Chang Mai University

Chakkarat, Thailand

Chang Mai University

Chakkarat, Thailand
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Smets T.,Catholic University of Leuven | Poesen J.,Catholic University of Leuven | Bhattacharyya R.,University of Wolverhampton | Fullen M.A.,University of Wolverhampton | And 12 more authors.
Construction for a Sustainable Environment - Proceedings of the International Conference of Construction for a Sustainable Environment | Year: 2010

The objective of the work reported is to evaluate the effectiveness of selected types of biological geotextile in reducing runoff and soil lossin continental, temperate and tropical environments. Laboratory simulations used various rainfall intensities, flow shear stresses and slope gradient and field plot data were collected from seven countries. The laboratory experiments indicate that all tested biological geotextiles are effective in reducing interrill runoff (32-73% of the value for bare soil) and interrill erosion rates (5-27% of the value for bare soil). Since simulated concentrated flow discharge sometimes flows below the geotextiles, their effectiveness in reducing concentrated flow erosion is significantly less (25-153% of the value for bare soil). On field plots, where both interrill and rill erosion occur, all tested geotextiles reduced runoff depth on average to 17-63% of the control value for bare soil and in some cases, runoff depth increased compared to bare soil surfaces, which can be attributed to the impermeable and hydrophobic characteristics of some biological geotextiles. In the field, soil loss rates due to interrill and rill erosion were reduced on average to 5-20% of the value of bare soil by the biological geotextiles. For all environmental conditions, the relative reduction of both runoff and soil loss by geotextiles compared to bare soil, increased with increasing rainfall depth. Runoff depths are significantly more reduced by Buriti and Rice straw geotextiles on the longer field plots (6-10 m) compared to the short interrill laboratory plots (0.9 m). Only the Rice straw geotextiles are significantly more effective in reducing soil loss on the longer field plots compared to the short interrill laboratory plot. © 2010 Taylor & Francis Group, London.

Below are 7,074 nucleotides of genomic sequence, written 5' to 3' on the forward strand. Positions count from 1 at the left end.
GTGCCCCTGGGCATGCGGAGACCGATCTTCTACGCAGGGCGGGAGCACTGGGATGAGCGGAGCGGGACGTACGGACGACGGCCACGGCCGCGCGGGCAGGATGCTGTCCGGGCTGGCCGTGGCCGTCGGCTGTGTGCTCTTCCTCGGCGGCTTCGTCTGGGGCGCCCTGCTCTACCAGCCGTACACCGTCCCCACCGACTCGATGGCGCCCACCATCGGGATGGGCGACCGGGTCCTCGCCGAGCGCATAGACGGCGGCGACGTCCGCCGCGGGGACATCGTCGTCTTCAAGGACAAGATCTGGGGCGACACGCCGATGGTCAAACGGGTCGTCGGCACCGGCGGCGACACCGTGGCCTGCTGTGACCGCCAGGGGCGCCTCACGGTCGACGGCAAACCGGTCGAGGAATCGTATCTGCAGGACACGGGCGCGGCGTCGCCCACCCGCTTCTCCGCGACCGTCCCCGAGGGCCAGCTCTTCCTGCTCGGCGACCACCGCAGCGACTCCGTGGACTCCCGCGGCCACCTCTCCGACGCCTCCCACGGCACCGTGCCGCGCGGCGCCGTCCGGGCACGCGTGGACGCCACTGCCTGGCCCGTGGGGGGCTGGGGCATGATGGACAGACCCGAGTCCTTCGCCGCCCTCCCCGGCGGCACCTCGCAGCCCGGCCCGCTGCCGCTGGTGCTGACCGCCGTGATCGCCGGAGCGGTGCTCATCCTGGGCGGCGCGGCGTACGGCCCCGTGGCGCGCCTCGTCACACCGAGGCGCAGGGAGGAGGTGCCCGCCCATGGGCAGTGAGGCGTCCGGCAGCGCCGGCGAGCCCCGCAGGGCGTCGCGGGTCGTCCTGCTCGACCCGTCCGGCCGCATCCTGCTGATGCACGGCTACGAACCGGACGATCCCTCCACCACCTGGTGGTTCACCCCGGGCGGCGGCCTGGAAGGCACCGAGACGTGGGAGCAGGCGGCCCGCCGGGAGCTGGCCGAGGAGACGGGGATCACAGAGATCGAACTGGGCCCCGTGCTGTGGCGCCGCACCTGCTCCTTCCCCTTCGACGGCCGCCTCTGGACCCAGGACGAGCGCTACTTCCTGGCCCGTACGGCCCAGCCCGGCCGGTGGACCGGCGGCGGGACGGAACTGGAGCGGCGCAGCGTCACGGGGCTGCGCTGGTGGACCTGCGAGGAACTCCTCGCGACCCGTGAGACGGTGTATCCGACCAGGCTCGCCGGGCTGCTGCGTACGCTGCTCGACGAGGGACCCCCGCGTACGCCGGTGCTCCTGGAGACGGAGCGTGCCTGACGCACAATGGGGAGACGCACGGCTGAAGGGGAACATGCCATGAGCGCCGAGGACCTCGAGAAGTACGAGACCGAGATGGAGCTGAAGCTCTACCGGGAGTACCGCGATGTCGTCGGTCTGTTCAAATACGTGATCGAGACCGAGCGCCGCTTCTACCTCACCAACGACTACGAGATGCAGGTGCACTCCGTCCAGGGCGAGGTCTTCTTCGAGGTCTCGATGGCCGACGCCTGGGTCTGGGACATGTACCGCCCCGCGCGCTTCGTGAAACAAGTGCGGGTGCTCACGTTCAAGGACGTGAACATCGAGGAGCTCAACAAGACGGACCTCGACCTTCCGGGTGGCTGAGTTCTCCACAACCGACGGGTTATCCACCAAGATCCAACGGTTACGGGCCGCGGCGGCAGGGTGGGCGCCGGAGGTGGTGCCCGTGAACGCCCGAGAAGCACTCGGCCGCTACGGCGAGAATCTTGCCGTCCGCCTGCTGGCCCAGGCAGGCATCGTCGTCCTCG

PubMed | Padjadjaran University, Chang Mai University, Monash University, National University Hospital Singapore and 6 more.
Type: Journal Article | Journal: Annals of the rheumatic diseases | Year: 2016

Treating to low disease activity is routine in rheumatoid arthritis, but no comparable goal has been defined for systemic lupus erythematosus (SLE). We sought to define and validate a Lupus Low Disease Activity State (LLDAS).A consensus definition of LLDAS was generated using Delphi and nominal group techniques. Criterion validity was determined by measuring the ability of LLDAS attainment, in a single-centre SLE cohort, to predict non-accrual of irreversible organ damage, measured using the Systemic Lupus International Collaborating Clinics Damage Index (SDI).Consensus methodology led to the following definition of LLDAS: (1) SLE Disease Activity Index (SLEDAI)-2K 4, with no activity in major organ systems (renal, central nervous system (CNS), cardiopulmonary, vasculitis, fever) and no haemolytic anaemia or gastrointestinal activity; (2) no new lupus disease activity compared with the previous assessment; (3) a Safety of Estrogens in Lupus Erythematosus National Assessment (SELENA)-SLEDAI physician global assessment (scale 0-3) 1; (4) a current prednisolone (or equivalent) dose 7.5mg daily; and (5) well tolerated standard maintenance doses of immunosuppressive drugs and approved biological agents. Achievement of LLDAS was determined in 191 patients followed for a mean of 3.9years. Patients who spent greater than 50% of their observed time in LLDAS had significantly reduced organ damage accrual compared with patients who spent less than 50% of their time in LLDAS (p=0.0007) and were significantly less likely to have an increase in SDI of 1 (relative risk 0.47, 95% CI 0.28 to 0.79, p=0.005).A definition of LLDAS has been generated, and preliminary validation demonstrates its attainment to be associated with improved outcomes in SLE.